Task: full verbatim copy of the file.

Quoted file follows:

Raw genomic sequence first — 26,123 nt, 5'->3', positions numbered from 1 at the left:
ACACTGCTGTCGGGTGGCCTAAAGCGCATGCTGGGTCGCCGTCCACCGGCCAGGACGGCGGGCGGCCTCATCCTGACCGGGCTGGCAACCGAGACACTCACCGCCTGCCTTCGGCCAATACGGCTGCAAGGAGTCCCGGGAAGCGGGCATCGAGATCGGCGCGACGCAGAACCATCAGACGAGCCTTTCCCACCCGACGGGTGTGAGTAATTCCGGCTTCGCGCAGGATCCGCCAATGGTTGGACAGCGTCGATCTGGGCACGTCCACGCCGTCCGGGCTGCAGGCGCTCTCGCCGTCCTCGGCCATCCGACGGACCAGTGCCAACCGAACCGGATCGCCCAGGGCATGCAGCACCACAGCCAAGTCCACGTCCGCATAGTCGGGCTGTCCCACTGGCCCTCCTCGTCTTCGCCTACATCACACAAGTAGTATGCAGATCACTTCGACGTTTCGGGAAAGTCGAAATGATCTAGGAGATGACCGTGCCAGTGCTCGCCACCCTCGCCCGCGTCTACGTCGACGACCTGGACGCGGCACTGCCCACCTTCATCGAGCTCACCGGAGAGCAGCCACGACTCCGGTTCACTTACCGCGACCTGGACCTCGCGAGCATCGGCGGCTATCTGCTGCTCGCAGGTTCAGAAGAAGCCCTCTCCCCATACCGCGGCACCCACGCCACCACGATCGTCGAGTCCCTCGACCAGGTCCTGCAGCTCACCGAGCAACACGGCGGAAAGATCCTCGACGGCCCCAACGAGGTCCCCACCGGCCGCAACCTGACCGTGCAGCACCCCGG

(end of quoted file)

Raw genomic sequence first — 26,123 nt, 5'->3', positions numbered from 1 at the left:
ACACTGCTGTCGGGTGGCCTAAAGCGCATGCTGGGTCGCCGTCCACCGGCCAGGACGGCGGGCGGCCTCATCCTGACCGGGCTGGCAACCGAGACACTCACCGCCTGCCTTCGGCCAATACGGCTGCAAGGAGTCCCGGGAAGCGGGCATCGAGATCGGCGCGACGCAGAACCATCAGACGAGCCTTTCCCACCCGACGGGTGTGAGTAATTCCGGCTTCGCGCAGGATCCGCCAATGGTTGGACAGCGTCGATCTGGGCACGTCCACGCCGTCCGGGCTGCAGGCGCTCTCGCCGTCCTCGGCCATCCGACGGACCAGTGCCAACCGAACCGGATCGCCCAGGGCATGCAGCACCACAGCCAAGTCCACGTCCGCATAGTCGGGCTGTCCCACTGGCCCTCCTCGTCTTCGCCTACATCACACAAGTAGTATGCAGATCACTTCGACGTTTCGGGAAAGTCGAAATGATCTAGGAGATGACCGTGCCAGTGCTCGCCACCCTCGCCCGCGTCTACGTCGACGACCTGGACGCGGCACTGCCCACCTTCATCGAGCTCACCGGAGAGCAGCCACGACTCCGGTTCACTTACCGCGACCTGGACCTCGCGAGCATCGGCGGCTATCTGCTGCTCGCAGGTTCAGAAGAAGCCCTCTCCCCATACCGCGGCACCCACGCCACCACGATCGTCGAGTCCCTCGACCAGGTCCTGCAGCTCACCGAGCAACACGGCGGAAAGATCCTCGACGGCCCCAACGAGGTCCCCACCGGCCGCAACCTGACCGTGCAGCACCCCGG